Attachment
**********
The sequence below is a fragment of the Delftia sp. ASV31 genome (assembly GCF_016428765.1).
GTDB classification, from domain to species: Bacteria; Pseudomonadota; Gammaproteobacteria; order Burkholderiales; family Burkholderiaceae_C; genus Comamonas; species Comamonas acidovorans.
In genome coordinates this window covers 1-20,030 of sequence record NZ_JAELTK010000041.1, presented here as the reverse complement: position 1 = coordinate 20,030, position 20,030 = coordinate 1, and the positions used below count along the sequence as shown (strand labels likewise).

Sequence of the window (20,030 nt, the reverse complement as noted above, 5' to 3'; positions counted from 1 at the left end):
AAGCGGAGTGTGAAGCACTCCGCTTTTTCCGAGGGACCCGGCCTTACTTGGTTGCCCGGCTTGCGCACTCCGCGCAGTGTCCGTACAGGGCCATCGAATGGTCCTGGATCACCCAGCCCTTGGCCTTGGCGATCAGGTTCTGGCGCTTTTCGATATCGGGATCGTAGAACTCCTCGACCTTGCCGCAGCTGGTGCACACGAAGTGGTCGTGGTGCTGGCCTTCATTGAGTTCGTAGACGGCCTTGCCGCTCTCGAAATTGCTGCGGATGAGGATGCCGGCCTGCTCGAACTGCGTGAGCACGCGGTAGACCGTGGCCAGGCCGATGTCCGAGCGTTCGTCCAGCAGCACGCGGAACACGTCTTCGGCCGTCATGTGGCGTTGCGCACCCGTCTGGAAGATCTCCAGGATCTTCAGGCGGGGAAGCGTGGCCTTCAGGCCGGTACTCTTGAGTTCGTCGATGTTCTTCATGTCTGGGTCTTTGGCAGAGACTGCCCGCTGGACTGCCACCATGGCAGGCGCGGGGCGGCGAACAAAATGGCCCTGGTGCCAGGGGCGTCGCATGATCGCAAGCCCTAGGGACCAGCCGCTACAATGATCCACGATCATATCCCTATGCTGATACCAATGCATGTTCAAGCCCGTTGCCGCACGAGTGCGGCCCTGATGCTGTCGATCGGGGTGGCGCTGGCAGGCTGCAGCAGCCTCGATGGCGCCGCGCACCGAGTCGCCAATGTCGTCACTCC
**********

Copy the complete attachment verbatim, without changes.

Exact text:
The sequence below is a fragment of the Delftia sp. ASV31 genome (assembly GCF_016428765.1).
GTDB classification, from domain to species: Bacteria; Pseudomonadota; Gammaproteobacteria; order Burkholderiales; family Burkholderiaceae_C; genus Comamonas; species Comamonas acidovorans.
In genome coordinates this window covers 1-20,030 of sequence record NZ_JAELTK010000041.1, presented here as the reverse complement: position 1 = coordinate 20,030, position 20,030 = coordinate 1, and the positions used below count along the sequence as shown (strand labels likewise).

Sequence of the window (20,030 nt, the reverse complement as noted above, 5' to 3'; positions counted from 1 at the left end):
AAGCGGAGTGTGAAGCACTCCGCTTTTTCCGAGGGACCCGGCCTTACTTGGTTGCCCGGCTTGCGCACTCCGCGCAGTGTCCGTACAGGGCCATCGAATGGTCCTGGATCACCCAGCCCTTGGCCTTGGCGATCAGGTTCTGGCGCTTTTCGATATCGGGATCGTAGAACTCCTCGACCTTGCCGCAGCTGGTGCACACGAAGTGGTCGTGGTGCTGGCCTTCATTGAGTTCGTAGACGGCCTTGCCGCTCTCGAAATTGCTGCGGATGAGGATGCCGGCCTGCTCGAACTGCGTGAGCACGCGGTAGACCGTGGCCAGGCCGATGTCCGAGCGTTCGTCCAGCAGCACGCGGAACACGTCTTCGGCCGTCATGTGGCGTTGCGCACCCGTCTGGAAGATCTCCAGGATCTTCAGGCGGGGAAGCGTGGCCTTCAGGCCGGTACTCTTGAGTTCGTCGATGTTCTTCATGTCTGGGTCTTTGGCAGAGACTGCCCGCTGGACTGCCACCATGGCAGGCGCGGGGCGGCGAACAAAATGGCCCTGGTGCCAGGGGCGTCGCATGATCGCAAGCCCTAGGGACCAGCCGCTACAATGATCCACGATCATATCCCTATGCTGATACCAATGCATGTTCAAGCCCGTTGCCGCACGAGTGCGGCCCTGATGCTGTCGATCGGGGTGGCGCTGGCAGGCTGCAGCAGCCTCGATGGCGCCGCGCACCGAGTCGCCAATGTCGTCACTCC